There are a lot of local shoots in our state before the state shoot. I am wishing all of you 100 straights. Be safe and help out at the clubs; there is always work to be done. Even picking up empties on the line is great bending exercise. Remember to stop into the trophy pod to say hi to Dennis and me.
See you at our state shoot, and keep smiling; I am!
Sandra Jo Jack
for ATA Delegate Kevin Doerring
As I sit here writing this on the verge of another Memorial Day weekend, it is raining again here in the Northeast. The rain in May has had a significant impact on shoots in the Garden State and surrounding area. It is not to say it compares to terrible weather throughout the country, it’s only to show why attendance at club shoots are hurting.
As long as I’ve been shooting, it is the first time I can remember that a preliminary day of a state zone shoot was canceled due to weather, as it was on May 5. The south was inundated with three inches Friday. The remainder of the weekend held off and shooting was completed, although temperatures were only in the low 60s on Saturday and low 50s Sunday with passing showers. Southern zone resident winners were Bryan Romanow, singles with 194 and doubles with 93; Len Fennimore won the handicap after a shootoff; and Gene Moir took the all-around. A nice turnout came to Pine Valley and the satellite shoot at North Jersey CTC. Zone winners can be found on the www.njsta.com website.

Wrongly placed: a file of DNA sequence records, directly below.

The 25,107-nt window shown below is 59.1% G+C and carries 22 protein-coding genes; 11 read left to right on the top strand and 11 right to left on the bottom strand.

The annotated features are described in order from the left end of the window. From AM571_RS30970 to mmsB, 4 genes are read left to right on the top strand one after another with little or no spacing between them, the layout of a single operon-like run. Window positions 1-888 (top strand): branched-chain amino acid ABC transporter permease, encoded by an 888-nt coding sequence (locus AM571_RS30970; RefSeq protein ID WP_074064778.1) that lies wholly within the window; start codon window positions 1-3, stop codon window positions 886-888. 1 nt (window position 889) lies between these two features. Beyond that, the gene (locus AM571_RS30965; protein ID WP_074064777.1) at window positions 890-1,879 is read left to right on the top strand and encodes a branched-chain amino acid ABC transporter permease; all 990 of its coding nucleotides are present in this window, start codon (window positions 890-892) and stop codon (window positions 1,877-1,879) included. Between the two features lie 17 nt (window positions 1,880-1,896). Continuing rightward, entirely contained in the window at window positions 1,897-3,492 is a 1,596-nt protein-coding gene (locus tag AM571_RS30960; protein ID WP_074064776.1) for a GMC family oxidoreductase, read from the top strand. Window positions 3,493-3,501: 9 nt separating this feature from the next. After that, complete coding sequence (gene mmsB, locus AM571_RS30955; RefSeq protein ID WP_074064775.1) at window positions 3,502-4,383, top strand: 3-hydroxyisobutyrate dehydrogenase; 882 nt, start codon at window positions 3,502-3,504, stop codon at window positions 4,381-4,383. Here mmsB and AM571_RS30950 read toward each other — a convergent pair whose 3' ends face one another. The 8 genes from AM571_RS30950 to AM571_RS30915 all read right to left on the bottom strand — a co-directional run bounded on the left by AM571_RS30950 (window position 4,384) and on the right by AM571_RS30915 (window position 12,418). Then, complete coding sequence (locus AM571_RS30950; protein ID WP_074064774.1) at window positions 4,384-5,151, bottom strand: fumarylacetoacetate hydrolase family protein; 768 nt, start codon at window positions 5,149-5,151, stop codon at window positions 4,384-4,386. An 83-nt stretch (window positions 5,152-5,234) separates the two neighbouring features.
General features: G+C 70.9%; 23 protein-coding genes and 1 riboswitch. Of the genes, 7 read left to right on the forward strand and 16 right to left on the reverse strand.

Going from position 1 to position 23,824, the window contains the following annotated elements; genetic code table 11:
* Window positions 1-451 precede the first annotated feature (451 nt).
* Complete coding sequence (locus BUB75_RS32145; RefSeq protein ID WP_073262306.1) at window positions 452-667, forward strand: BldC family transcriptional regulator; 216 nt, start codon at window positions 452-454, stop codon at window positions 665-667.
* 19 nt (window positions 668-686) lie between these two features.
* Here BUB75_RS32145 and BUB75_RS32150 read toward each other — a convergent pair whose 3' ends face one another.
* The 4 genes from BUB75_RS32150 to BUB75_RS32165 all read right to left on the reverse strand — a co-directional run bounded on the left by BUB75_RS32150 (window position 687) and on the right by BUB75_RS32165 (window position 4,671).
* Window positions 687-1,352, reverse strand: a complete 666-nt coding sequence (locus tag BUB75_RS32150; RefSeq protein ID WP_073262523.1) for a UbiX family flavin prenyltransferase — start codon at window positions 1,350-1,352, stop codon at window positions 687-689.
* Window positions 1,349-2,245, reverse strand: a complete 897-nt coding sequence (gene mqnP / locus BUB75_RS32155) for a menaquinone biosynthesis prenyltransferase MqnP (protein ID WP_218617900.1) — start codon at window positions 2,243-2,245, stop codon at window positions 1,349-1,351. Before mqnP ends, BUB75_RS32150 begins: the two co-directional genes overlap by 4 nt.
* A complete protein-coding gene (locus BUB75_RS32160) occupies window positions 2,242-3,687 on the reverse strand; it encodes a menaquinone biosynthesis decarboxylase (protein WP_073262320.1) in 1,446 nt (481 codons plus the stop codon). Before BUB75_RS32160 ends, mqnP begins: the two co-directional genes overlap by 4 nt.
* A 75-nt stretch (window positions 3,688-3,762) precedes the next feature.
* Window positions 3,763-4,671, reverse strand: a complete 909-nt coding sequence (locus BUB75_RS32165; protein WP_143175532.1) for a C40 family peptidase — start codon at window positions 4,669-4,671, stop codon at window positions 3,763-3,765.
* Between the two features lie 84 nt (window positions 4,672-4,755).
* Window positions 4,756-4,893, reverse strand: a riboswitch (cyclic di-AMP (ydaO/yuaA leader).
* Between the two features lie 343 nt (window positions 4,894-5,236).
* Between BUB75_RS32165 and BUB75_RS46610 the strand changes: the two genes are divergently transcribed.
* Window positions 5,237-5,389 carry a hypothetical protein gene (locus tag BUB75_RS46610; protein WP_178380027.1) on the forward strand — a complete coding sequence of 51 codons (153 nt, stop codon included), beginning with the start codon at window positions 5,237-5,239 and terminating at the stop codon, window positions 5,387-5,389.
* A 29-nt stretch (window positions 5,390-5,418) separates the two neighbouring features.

At this zone shoot, and other shoots, volunteers help keep costs down so clubs can put money in the bank to offset ever-increasing costs of staying open. I’d like to commend these volunteers who keep your shoots running smoothly: George Vogle, Tony Venuti, Bob Shappell, Tony Derieux, Jim Clark, Jack Rodgers, Tom Smith, John Wilson and Paul Dimeglio at Pine Valley and Tony Almeida, Mike Petrone, Craig Gasparine, Mickey Rufino, Sue Gulotta and Noelle Feucht at North Jersey. If I left anyone out, I apologize.
The second weekend in May was the Empire Grand, and weather again was a factor for most of the Northeast. At Cicero, rain occurred during the night, with moderate temperatures during the early part of the shoot; on Friday rain gear was a necessity. Saturday saw some sprinkles in the morning, and by 10 a.m. the rain stopped. Storms were to the east of us, with a Nor’easter raging along the East Coast. Leading New Jersey shooters was Ed Taylor with three trophies followed by George Wright, John Tierno and Bob Malmstedt with two each and John Zultanky with one. See the report this issue or go to nysata.com to see who won what.